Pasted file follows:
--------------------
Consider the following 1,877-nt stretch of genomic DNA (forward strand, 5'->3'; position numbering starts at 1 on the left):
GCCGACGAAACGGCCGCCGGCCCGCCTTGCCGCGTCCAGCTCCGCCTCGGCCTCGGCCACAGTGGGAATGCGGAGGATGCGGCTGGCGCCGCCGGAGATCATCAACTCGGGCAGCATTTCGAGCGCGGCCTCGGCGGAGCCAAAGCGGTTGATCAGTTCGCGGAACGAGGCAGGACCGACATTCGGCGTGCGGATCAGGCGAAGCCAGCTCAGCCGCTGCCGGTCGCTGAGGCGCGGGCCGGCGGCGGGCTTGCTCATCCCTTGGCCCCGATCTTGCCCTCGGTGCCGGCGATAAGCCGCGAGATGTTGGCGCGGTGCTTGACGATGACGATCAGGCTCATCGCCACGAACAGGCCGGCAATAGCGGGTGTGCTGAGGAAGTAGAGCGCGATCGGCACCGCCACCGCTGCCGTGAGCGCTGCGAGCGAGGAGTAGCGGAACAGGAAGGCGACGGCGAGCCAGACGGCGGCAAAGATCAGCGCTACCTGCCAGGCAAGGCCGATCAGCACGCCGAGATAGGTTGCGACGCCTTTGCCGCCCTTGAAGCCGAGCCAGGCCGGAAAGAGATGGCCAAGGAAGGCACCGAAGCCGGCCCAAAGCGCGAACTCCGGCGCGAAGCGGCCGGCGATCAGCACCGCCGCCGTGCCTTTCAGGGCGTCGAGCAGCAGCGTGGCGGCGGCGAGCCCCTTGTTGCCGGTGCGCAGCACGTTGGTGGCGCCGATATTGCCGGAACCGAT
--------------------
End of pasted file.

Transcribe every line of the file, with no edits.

Consider the following 1,877-nt stretch of genomic DNA (forward strand, 5'->3'; position numbering starts at 1 on the left):
GCCGACGAAACGGCCGCCGGCCCGCCTTGCCGCGTCCAGCTCCGCCTCGGCCTCGGCCACAGTGGGAATGCGGAGGATGCGGCTGGCGCCGCCGGAGATCATCAACTCGGGCAGCATTTCGAGCGCGGCCTCGGCGGAGCCAAAGCGGTTGATCAGTTCGCGGAACGAGGCAGGACCGACATTCGGCGTGCGGATCAGGCGAAGCCAGCTCAGCCGCTGCCGGTCGCTGAGGCGCGGGCCGGCGGCGGGCTTGCTCATCCCTTGGCCCCGATCTTGCCCTCGGTGCCGGCGATAAGCCGCGAGATGTTGGCGCGGTGCTTGACGATGACGATCAGGCTCATCGCCACGAACAGGCCGGCAATAGCGGGTGTGCTGAGGAAGTAGAGCGCGATCGGCACCGCCACCGCTGCCGTGAGCGCTGCGAGCGAGGAGTAGCGGAACAGGAAGGCGACGGCGAGCCAGACGGCGGCAAAGATCAGCGCTACCTGCCAGGCAAGGCCGATCAGCACGCCGAGATAGGTTGCGACGCCTTTGCCGCCCTTGAAGCCGAGCCAGGCCGGAAAGAGATGGCCAAGGAAGGCACCGAAGCCGGCCCAAAGCGCGAACTCCGGCGCGAAGCGGCCGGCGATCAGCACCGCCGCCGTGCCTTTCAGGGCGTCGAGCAGCAGCGTGGCGGCGGCGAGCCCCTTGTTGCCGGTGCGCAGCACGTTGGTGGCGCCGATATTGCCGGAACCGAT